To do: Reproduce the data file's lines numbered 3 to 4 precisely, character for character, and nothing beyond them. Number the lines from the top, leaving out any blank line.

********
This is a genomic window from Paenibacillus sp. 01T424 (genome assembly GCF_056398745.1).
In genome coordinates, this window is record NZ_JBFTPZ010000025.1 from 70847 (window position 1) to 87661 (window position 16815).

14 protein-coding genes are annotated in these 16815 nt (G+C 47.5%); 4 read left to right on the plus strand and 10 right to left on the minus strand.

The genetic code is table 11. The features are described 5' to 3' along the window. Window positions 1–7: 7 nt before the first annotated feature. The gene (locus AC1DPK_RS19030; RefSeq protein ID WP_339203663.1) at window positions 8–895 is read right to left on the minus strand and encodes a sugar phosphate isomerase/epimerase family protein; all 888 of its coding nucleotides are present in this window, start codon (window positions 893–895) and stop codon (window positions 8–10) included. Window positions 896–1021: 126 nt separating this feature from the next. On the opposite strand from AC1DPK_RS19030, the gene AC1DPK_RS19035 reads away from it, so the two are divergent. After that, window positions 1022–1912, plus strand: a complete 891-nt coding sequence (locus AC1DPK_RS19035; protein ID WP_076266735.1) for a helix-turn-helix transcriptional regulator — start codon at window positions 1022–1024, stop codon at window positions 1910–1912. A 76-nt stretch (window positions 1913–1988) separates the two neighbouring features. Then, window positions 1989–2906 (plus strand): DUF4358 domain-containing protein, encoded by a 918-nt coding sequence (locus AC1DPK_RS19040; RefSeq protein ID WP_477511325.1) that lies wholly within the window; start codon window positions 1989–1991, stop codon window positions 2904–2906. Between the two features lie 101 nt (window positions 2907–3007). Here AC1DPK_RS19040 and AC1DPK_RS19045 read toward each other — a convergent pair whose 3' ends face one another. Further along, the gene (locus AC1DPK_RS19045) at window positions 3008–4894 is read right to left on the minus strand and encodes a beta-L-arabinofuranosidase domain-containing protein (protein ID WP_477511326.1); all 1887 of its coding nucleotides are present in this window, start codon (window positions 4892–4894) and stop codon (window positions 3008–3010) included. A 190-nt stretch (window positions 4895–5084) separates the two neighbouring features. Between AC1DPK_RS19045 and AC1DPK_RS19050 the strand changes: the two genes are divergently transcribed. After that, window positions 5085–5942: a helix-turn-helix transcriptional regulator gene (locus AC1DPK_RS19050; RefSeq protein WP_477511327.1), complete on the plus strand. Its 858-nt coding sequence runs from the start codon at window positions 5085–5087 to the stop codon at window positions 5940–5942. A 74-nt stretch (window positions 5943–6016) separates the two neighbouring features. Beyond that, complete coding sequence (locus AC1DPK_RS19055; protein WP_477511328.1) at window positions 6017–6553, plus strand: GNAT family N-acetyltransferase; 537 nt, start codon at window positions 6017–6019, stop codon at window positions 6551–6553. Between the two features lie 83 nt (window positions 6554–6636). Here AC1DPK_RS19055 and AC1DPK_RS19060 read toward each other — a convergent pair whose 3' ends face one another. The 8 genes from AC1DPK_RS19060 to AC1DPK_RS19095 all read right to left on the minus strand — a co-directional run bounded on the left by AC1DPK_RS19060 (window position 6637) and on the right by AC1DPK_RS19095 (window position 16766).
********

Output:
14 protein-coding genes are annotated in these 16815 nt (G+C 47.5%); 4 read left to right on the plus strand and 10 right to left on the minus strand.

The genetic code is table 11. The features are described 5' to 3' along the window. Window positions 1–7: 7 nt before the first annotated feature. The gene (locus AC1DPK_RS19030; RefSeq protein ID WP_339203663.1) at window positions 8–895 is read right to left on the minus strand and encodes a sugar phosphate isomerase/epimerase family protein; all 888 of its coding nucleotides are present in this window, start codon (window positions 893–895) and stop codon (window positions 8–10) included. Window positions 896–1021: 126 nt separating this feature from the next. On the opposite strand from AC1DPK_RS19030, the gene AC1DPK_RS19035 reads away from it, so the two are divergent. After that, window positions 1022–1912, plus strand: a complete 891-nt coding sequence (locus AC1DPK_RS19035; protein ID WP_076266735.1) for a helix-turn-helix transcriptional regulator — start codon at window positions 1022–1024, stop codon at window positions 1910–1912. A 76-nt stretch (window positions 1913–1988) separates the two neighbouring features. Then, window positions 1989–2906 (plus strand): DUF4358 domain-containing protein, encoded by a 918-nt coding sequence (locus AC1DPK_RS19040; RefSeq protein ID WP_477511325.1) that lies wholly within the window; start codon window positions 1989–1991, stop codon window positions 2904–2906. Between the two features lie 101 nt (window positions 2907–3007). Here AC1DPK_RS19040 and AC1DPK_RS19045 read toward each other — a convergent pair whose 3' ends face one another. Further along, the gene (locus AC1DPK_RS19045) at window positions 3008–4894 is read right to left on the minus strand and encodes a beta-L-arabinofuranosidase domain-containing protein (protein ID WP_477511326.1); all 1887 of its coding nucleotides are present in this window, start codon (window positions 4892–4894) and stop codon (window positions 3008–3010) included. A 190-nt stretch (window positions 4895–5084) separates the two neighbouring features. Between AC1DPK_RS19045 and AC1DPK_RS19050 the strand changes: the two genes are divergently transcribed. After that, window positions 5085–5942: a helix-turn-helix transcriptional regulator gene (locus AC1DPK_RS19050; RefSeq protein WP_477511327.1), complete on the plus strand. Its 858-nt coding sequence runs from the start codon at window positions 5085–5087 to the stop codon at window positions 5940–5942. A 74-nt stretch (window positions 5943–6016) separates the two neighbouring features. Beyond that, complete coding sequence (locus AC1DPK_RS19055; protein WP_477511328.1) at window positions 6017–6553, plus strand: GNAT family N-acetyltransferase; 537 nt, start codon at window positions 6017–6019, stop codon at window positions 6551–6553. Between the two features lie 83 nt (window positions 6554–6636). Here AC1DPK_RS19055 and AC1DPK_RS19060 read toward each other — a convergent pair whose 3' ends face one another. The 8 genes from AC1DPK_RS19060 to AC1DPK_RS19095 all read right to left on the minus strand — a co-directional run bounded on the left by AC1DPK_RS19060 (window position 6637) and on the right by AC1DPK_RS19095 (window position 16766).